Yehimi Cambrón is ready to make a difference. That is why the 23-year-old is taking a two-year hiatus to teach at a bilingual elementary school in Forest Park.
Cambrón, who is originally from Mexico, is one of 600 Latino professionals who joined the public school system this year to provide a more comprehensive education to children from kindergarten to eighth grade.
The 2014 Agnes Scott College graduate was hired in March by Teach for America, a non-profit organization that recruits students from all over the country to teach for a period of two years in low income areas. And last month she was assigned to Unidos Dual Language Charter School in Forest Park.
She’ll teach Spanish to a fifth grade class of 21 students, the majority of whom are African-American. Less than half are Latinos.
“I’m very excited to work as a teacher. We’re dedicating the first weeks to teaching the students the rules and procedures of the school. I made questionnaires to get to know them better: where they come from, what music they listen to, what they like to read, how they like to learn, etc. I have to adapt to them in order to be able to teach them,” said Cambrón.
Unidos Dual Language Charter School was founded a decade ago by Dell Giles, with the assistance of its current principal, Nancy Said.
“Dell Giles was an English for Speakers of Other Languages teacher, and he believed that a bilingual education offered greater benefits than education in a single language,” said Gabriel Zaragoza, a coordinator for the school.
Students who attend Unidos Dual Language Charter School learn English and Spanish at the same time as a regular curriculum at a public school, which includes reading, mathematics, science and social studies. Of the 800 children enrolled, 40 percent are Latinos, said Zaragoza.
The 600 new Latino teachers recruited this year are committed to providing the best education to their students, said DeLano Ford, executive director of Teach For America-Metro Atlanta.
“Yehimi, who grew up here in Atlanta and faced the same challenges as her students, is working together with other dedicated educators in our schools in order to help all students realize their maximum potential,” said Ford. “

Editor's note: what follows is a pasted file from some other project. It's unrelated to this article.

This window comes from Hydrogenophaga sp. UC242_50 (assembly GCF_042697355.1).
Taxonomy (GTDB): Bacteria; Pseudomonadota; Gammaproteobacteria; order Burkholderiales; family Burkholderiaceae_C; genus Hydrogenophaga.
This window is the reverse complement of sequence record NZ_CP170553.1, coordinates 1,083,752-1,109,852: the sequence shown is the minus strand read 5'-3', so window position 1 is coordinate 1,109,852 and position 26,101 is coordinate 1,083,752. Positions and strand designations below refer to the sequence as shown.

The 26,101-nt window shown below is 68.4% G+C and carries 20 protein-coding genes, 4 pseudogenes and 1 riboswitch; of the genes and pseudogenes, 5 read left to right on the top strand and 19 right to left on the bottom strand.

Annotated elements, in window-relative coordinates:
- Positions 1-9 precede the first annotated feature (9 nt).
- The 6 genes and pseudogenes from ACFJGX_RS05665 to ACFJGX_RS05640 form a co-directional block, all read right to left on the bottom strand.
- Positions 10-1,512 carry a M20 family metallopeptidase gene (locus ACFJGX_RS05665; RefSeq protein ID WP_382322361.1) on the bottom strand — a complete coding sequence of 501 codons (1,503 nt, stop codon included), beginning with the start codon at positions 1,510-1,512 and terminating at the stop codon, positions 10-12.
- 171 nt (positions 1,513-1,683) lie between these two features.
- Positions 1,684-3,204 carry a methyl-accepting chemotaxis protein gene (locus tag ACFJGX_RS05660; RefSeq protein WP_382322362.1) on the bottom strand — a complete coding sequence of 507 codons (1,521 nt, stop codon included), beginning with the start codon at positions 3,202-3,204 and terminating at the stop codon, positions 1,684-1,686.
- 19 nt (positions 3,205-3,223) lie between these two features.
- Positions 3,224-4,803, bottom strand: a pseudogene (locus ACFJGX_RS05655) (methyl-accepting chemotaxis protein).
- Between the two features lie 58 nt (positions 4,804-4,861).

“Yehimi has the energy we need. I was impressed by her personality, kindness and above all, the fact that she was a writer in college. It’s important that our students know how to write at top levels and can describe and explain their opinions,” said Zaragoza.
Students and parents have already taken a shine to Cambrón.
“What I like most about [Yehimi] is that if someone doesn’t understand the lesson she goes back and repeats it until everyone understands it. And I like that she isn’t like other teachers; she uses games to teach us and we learn better that way,” said 10-year-old Yovana Santos García
García’s mother, María del Rocío Olaguna García, is pleased that the new teacher is comforting.
“ When I met her at the open house and she told me she came [to the US] through DACA (Deferred Action for Childhood Arrivals), I was so excited and happy for her,” saidd Olaguna García.
Tthis new chapter of her life is an opportunity to continue learning about and fighting for students’ rights, said Cambrón.
“It’s not about me, but rather those who are coming and those who have not yet benefited from DACA. There are still a lot of people who need us to fight for them,” she added.
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CONTINUED COVERAGEEach Saturday look for a feature story from our media partners at Mundo Hispanico that highlights an aspect of the Hispanic community. For a closer look at its content, go to www.mundohispanico.com or contact editors and reporters directly at 404-881-0441.